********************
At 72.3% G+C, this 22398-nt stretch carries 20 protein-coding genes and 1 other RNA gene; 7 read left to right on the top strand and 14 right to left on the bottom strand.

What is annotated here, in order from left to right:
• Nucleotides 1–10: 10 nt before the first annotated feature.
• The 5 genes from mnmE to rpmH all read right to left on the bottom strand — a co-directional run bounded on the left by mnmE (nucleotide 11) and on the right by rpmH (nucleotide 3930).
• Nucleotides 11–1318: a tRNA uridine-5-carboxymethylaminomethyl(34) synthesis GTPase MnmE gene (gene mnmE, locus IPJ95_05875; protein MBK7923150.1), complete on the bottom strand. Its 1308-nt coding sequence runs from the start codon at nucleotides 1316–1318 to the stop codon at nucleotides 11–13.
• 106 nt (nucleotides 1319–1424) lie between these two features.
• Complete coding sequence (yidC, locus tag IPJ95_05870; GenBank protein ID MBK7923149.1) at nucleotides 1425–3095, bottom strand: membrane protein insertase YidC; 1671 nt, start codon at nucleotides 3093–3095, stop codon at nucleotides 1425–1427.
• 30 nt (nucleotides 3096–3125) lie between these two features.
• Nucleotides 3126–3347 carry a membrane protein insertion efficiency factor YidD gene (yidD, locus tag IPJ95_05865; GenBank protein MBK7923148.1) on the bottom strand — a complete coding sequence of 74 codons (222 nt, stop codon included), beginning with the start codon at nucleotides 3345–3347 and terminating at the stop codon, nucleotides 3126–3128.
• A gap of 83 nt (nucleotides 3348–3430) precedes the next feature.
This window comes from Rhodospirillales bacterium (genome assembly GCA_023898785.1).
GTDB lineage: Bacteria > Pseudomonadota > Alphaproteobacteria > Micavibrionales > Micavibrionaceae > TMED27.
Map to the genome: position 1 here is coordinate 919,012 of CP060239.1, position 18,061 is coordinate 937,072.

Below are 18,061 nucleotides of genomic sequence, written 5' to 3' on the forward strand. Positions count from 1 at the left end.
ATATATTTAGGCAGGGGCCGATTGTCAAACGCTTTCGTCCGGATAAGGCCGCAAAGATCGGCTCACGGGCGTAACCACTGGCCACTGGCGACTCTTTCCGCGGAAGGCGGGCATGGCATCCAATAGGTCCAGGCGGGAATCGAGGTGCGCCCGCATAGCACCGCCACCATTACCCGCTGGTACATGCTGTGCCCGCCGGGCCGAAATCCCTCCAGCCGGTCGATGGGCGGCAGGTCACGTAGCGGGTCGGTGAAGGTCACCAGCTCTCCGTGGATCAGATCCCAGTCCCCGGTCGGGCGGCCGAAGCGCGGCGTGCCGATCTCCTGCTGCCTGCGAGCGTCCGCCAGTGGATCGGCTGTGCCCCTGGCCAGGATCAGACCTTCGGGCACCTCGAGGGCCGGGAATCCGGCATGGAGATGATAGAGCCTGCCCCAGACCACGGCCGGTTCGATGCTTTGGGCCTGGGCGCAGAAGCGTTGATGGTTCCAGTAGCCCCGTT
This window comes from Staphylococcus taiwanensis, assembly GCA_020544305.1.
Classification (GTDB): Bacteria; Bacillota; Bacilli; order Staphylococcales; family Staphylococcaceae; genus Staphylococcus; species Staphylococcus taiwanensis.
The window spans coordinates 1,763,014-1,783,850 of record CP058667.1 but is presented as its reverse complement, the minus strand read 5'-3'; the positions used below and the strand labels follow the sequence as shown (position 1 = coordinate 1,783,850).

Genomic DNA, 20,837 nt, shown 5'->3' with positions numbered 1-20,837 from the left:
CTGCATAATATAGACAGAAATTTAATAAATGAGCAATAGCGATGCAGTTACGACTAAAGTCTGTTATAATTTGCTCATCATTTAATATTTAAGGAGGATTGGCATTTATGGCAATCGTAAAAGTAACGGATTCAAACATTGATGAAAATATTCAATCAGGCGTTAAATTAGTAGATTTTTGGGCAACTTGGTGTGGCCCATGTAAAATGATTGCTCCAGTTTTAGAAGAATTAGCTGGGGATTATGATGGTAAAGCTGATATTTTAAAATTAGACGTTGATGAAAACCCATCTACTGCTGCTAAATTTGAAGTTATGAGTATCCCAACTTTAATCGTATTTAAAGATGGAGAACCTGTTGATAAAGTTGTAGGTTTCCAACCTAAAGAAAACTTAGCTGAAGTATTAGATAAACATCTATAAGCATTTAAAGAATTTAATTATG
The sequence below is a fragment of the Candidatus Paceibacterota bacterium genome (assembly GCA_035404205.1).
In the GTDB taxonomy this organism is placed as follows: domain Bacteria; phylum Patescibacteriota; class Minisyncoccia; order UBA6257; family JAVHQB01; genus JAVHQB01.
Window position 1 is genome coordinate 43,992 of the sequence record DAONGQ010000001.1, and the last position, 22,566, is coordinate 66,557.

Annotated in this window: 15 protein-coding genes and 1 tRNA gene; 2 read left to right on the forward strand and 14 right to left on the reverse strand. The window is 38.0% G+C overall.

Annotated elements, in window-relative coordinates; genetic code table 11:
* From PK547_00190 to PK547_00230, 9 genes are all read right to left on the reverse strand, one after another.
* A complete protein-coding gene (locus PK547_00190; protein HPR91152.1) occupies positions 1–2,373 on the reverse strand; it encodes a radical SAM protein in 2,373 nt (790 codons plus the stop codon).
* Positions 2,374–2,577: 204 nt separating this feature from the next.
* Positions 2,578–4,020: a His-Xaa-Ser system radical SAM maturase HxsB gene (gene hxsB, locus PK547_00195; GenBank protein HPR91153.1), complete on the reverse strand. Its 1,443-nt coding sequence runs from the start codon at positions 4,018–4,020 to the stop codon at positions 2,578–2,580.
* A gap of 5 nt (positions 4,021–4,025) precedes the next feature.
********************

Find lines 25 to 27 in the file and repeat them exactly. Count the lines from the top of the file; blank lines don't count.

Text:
Annotated elements, in window-relative coordinates; genetic code table 11:
* From PK547_00190 to PK547_00230, 9 genes are all read right to left on the reverse strand, one after another.
* A complete protein-coding gene (locus PK547_00190; protein HPR91152.1) occupies positions 1–2,373 on the reverse strand; it encodes a radical SAM protein in 2,373 nt (790 codons plus the stop codon).